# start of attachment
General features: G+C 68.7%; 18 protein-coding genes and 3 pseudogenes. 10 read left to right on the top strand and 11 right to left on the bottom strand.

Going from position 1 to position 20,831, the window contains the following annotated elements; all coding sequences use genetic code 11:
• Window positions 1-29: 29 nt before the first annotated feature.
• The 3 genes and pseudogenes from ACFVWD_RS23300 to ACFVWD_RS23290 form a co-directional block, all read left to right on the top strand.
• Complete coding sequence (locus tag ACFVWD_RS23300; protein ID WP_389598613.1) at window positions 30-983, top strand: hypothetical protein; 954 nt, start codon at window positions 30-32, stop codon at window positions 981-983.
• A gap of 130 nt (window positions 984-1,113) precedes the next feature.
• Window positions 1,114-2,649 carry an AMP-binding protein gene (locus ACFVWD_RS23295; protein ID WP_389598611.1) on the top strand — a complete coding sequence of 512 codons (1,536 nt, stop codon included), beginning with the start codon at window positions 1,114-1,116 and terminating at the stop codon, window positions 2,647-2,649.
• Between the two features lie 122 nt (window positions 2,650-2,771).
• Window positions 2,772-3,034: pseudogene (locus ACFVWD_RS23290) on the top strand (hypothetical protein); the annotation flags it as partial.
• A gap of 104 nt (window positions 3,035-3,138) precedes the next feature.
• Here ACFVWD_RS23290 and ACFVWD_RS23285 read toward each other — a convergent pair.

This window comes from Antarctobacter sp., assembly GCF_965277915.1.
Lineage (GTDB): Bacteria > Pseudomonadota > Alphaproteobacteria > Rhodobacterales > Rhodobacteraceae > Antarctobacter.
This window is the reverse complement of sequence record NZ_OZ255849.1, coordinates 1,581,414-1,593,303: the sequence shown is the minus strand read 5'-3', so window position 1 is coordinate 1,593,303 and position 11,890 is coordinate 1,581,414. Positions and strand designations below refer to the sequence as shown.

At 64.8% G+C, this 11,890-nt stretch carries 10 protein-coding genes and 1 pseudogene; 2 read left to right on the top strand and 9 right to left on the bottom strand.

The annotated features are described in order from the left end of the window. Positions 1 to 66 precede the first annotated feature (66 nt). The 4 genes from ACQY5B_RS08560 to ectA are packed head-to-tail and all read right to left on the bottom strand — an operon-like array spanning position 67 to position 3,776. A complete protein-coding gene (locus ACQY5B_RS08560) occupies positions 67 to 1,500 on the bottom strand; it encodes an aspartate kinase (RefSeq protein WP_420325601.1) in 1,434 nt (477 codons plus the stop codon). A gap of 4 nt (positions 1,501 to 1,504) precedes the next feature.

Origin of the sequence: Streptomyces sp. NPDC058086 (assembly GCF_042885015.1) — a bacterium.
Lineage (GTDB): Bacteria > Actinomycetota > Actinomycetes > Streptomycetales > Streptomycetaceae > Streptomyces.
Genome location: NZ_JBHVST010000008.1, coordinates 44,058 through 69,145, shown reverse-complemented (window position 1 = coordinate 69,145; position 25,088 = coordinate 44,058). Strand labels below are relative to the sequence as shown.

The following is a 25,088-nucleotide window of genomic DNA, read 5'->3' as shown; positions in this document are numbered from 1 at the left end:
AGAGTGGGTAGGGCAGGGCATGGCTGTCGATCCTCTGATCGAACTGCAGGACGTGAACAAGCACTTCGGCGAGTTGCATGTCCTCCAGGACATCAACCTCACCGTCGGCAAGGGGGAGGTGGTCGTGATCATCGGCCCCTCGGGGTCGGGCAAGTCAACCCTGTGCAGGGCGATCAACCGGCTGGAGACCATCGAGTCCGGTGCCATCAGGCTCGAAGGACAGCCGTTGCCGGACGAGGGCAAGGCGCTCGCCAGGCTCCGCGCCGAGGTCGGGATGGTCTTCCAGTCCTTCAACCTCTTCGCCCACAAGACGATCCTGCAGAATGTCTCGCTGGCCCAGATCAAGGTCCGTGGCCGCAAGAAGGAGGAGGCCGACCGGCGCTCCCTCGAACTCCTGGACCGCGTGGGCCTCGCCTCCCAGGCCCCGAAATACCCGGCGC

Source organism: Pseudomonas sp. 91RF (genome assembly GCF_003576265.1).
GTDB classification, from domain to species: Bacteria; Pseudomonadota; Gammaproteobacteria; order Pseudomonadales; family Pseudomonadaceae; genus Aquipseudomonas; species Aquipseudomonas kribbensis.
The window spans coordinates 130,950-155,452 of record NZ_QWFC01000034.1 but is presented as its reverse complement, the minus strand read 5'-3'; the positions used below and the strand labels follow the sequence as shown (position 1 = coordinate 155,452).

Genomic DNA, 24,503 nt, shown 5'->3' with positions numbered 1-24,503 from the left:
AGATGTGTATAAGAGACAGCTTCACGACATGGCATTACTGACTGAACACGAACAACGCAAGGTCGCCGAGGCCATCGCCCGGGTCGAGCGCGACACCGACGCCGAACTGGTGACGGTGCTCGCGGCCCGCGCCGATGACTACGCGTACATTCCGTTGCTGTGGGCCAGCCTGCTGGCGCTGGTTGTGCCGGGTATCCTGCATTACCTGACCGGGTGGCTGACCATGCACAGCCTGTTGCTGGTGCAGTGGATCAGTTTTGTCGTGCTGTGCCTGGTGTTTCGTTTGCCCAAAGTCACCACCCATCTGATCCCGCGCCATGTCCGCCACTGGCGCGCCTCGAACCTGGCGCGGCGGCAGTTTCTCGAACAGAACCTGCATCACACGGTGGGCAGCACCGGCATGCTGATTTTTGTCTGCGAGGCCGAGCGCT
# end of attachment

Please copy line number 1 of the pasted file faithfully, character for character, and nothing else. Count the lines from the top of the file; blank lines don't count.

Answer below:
General features: G+C 68.7%; 18 protein-coding genes and 3 pseudogenes. 10 read left to right on the top strand and 11 right to left on the bottom strand.